Damocles: Mercenary II
- Damocles: Mercenary II (1990 on Amiga, Atari ST)
Description official description
In this sequel to the game Mercenary, the planet Eris is in danger: A comet, fittingly named "Damocles", is on a straight collision course with the planet. Within only a few hours, the comet will obliterate Eris.
It is your job to prevent this. In the maddeningly short time frame, you will have to explore the galaxy (which contains 9 planets and 19 moons) and try to find a way to stop the comet.
Just like Mercenary, you play this game in the first person perspective, this time however with detailed filled polygon graphics. You can walk on the planets, drive vehicles and fly spaceships. It is very non-linear, you can go to any planet and any moon at any time and do whatever you like. You'll have to find and use objects and examine buildings and places... and stay away from Eris if you can't destroy Damocles in time!
Credits (Atari ST version)
Average score: 84% (based on 19 ratings)
Average score: 3.7 out of 5 (based on 11 ratings with 1 reviews)
Damocles is one of the greatest computer games of all time; it is quite obscure nowadays, but everyone who played it back in 1990 remembers it fondly. It was years ahead of its time, and has recently been unofficially remade for the PC (a google search for 'Damocles novagen' will find an excellent website which hosts this).
It's the sequel to Novagen's earlier game, 'Mercenary'. Like that game it plonks you down on an alien world, gives you a goal - in this case, you have to prevent the titular comet from destroying the world of Eris - and lets you go about your business. There is a rough plot, and five different ways to win the game, ranging from the sensible (blow up the comet) to the surreal (find the author's computer, on which the game is running, and magic the comet away). But you are generally free to explore the environment, albeit that you have a time limit.
And the environment. Damocles is rendered in simple filled polygons. It takes place in a solar system, consisting of nine planets and sundry moons. Apart from a pair of gas giants, you can land on and explore all of them, and this is seamless; like 'Starglider II' from a couple of years before and 'Frontier' from five years later, you take off from one planet, fly through space to the next, and land, all without a skip or a cut-scene. Night comes and goes, time passes, and although the environment is devoid of other people, it is haunting.
As far as I am aware there hasn't been anything like it since. There was a sequel, Mercenary III, which did not set the world on fire, but in general there haven't been any free-form visiting-lots-of-planets games since then. Imagine a cross between 'Frontier' and 'Outcast', and you have Damocles, but it was better than either of those and, in 1990, it was mind-blowing.
It takes a while for the effect to wear off, but even today Damocles is more a thing to look at and marvel at than a game to play. The plot leads you along for a while before dumping you in a tedious round of collecting detonators and fuses and so forth, and the time limit prevents you from fully exploring the place in one go. There's almost no sound at all. The game evokes vast, empty spaces by consisting mostly of vast, empty spaces.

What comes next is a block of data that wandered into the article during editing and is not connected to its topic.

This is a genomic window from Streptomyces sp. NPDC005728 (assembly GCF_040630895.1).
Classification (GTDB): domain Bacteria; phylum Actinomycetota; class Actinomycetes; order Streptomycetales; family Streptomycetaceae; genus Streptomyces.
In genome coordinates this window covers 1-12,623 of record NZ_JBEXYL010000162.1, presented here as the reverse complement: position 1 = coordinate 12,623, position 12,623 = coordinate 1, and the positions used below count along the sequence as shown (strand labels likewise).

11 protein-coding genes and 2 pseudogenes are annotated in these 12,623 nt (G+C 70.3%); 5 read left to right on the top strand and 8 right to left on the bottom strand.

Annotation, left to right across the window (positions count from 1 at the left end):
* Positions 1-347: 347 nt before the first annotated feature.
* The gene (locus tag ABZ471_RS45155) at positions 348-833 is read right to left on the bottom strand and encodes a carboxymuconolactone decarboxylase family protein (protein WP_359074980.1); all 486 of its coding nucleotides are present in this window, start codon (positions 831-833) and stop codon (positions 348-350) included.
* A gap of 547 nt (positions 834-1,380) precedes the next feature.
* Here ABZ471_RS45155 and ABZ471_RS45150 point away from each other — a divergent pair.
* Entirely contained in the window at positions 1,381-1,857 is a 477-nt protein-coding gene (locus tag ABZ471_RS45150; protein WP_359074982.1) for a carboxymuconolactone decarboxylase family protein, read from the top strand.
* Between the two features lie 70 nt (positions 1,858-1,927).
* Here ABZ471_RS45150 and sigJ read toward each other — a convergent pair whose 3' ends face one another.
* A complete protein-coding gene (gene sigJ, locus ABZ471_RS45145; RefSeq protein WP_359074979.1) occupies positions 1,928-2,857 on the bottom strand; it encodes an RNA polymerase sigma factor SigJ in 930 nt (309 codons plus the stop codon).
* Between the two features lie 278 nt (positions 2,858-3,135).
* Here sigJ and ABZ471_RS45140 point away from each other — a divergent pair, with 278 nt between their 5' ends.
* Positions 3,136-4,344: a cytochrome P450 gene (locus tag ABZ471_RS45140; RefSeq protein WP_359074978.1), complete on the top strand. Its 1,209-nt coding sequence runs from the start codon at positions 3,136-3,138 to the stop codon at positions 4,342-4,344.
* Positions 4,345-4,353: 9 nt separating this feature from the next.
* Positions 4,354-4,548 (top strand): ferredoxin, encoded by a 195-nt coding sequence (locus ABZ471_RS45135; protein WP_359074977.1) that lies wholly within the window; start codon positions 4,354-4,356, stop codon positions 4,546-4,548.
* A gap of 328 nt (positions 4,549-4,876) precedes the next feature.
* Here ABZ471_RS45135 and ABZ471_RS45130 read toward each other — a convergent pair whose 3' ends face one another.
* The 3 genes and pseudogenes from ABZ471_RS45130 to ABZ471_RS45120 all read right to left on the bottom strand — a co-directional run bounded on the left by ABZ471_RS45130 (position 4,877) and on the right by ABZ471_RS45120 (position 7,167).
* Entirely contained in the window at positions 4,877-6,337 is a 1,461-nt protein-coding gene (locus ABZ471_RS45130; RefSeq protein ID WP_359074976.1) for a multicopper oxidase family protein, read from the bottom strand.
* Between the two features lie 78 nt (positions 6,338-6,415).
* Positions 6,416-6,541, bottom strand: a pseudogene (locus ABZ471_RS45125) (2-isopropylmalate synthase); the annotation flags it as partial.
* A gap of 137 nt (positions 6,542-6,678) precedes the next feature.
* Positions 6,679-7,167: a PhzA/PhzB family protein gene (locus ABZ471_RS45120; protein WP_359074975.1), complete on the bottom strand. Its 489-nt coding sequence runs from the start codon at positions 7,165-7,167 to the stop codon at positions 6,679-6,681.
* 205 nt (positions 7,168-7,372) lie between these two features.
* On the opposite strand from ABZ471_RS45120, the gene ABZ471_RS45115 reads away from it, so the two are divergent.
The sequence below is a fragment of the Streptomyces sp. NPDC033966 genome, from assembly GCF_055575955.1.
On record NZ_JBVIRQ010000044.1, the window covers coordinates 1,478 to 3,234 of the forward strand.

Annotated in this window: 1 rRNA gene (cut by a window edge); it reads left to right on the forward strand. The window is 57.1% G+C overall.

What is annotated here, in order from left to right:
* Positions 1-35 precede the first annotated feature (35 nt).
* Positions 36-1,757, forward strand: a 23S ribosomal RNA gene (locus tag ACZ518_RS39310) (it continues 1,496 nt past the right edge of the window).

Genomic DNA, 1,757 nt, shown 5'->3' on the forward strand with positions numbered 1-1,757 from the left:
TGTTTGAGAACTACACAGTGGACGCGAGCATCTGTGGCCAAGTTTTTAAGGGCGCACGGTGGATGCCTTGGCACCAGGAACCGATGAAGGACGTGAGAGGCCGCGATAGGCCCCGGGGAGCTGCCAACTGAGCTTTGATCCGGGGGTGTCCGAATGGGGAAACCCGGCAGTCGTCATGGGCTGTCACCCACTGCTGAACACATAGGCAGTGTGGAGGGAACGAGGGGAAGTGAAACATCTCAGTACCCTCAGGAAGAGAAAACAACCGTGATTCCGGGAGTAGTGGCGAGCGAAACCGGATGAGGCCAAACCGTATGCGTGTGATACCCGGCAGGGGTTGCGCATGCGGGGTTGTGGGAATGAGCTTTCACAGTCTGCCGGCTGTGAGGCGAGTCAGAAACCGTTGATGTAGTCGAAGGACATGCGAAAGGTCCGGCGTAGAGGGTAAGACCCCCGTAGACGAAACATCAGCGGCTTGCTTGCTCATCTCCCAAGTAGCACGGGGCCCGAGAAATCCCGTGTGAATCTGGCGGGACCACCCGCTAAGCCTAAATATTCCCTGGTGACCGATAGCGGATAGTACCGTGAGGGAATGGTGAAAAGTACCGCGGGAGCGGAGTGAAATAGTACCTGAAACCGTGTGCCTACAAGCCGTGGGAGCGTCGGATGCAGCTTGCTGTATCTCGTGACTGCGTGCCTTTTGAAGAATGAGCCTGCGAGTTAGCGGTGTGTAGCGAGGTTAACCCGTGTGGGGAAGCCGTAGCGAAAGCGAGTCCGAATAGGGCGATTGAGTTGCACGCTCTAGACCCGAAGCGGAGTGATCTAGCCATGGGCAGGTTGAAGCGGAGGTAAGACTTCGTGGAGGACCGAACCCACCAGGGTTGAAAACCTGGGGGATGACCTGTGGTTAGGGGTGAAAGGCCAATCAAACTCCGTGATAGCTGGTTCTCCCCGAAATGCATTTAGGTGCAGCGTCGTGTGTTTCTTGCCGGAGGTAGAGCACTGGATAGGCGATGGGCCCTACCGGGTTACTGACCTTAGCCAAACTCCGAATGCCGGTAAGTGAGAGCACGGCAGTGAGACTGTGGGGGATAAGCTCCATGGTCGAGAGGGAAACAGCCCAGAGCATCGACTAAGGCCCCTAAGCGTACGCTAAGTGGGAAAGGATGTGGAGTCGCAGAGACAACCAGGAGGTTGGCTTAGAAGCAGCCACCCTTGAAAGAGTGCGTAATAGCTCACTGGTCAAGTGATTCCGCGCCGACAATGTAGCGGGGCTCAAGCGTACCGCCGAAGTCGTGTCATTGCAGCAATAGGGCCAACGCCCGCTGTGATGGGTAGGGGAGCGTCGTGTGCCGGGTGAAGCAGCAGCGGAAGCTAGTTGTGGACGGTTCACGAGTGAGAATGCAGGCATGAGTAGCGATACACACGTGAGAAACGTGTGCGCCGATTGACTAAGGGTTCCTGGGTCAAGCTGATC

The ST and Amiga versions were released at the same time; in common with many, many other games of the period, there is no difference between the two, as far as I can tell, although as with most vector graphics games, Damocles did not play to the Amiga's strengths.
The Bottom Line
A fascinating, ambient experience, with a game thrown in. Rather like the solid-3D game 'Driller', which was an impressive feat on 8-bit machines, Damocles is more an experience than a game, but it's an impressive experience. The graphics seem very crude today, but they have a bleak, spartan style. I still remember standing on the fifth floor of a skyscraper, looking out of the window - this was one of the first vector graphics games to have windows allowing you to look out of buildings - at a road disappearing off into the distance, with the stars above.
Atari ST · by Ashley Pomeroy (225) · 2005
Cancelled PC version
A PC conversion of the game, featuring enhanced graphics, FMV sequences and a full orchestral score, was developed for Psygnosis in 1995. It was apparently completed, and there is some confusion over why it has never been released.
- Amiga Power
- May 1991 (Issue #00) - #21 in the "All Time Top 100 Amiga Games"
- ST Format
- August 1991 (Issue #8) – #3 Top Atari ST Classic Games (Editorial staff vote)
Related Sites +
The three Mercenary games, including Damocles, rewritten for the PC.
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Contributors to this Entry
Game added by EboMike.
Atari ST added by Embit.
Game added November 30, 2003. Last modified November 11, 2023.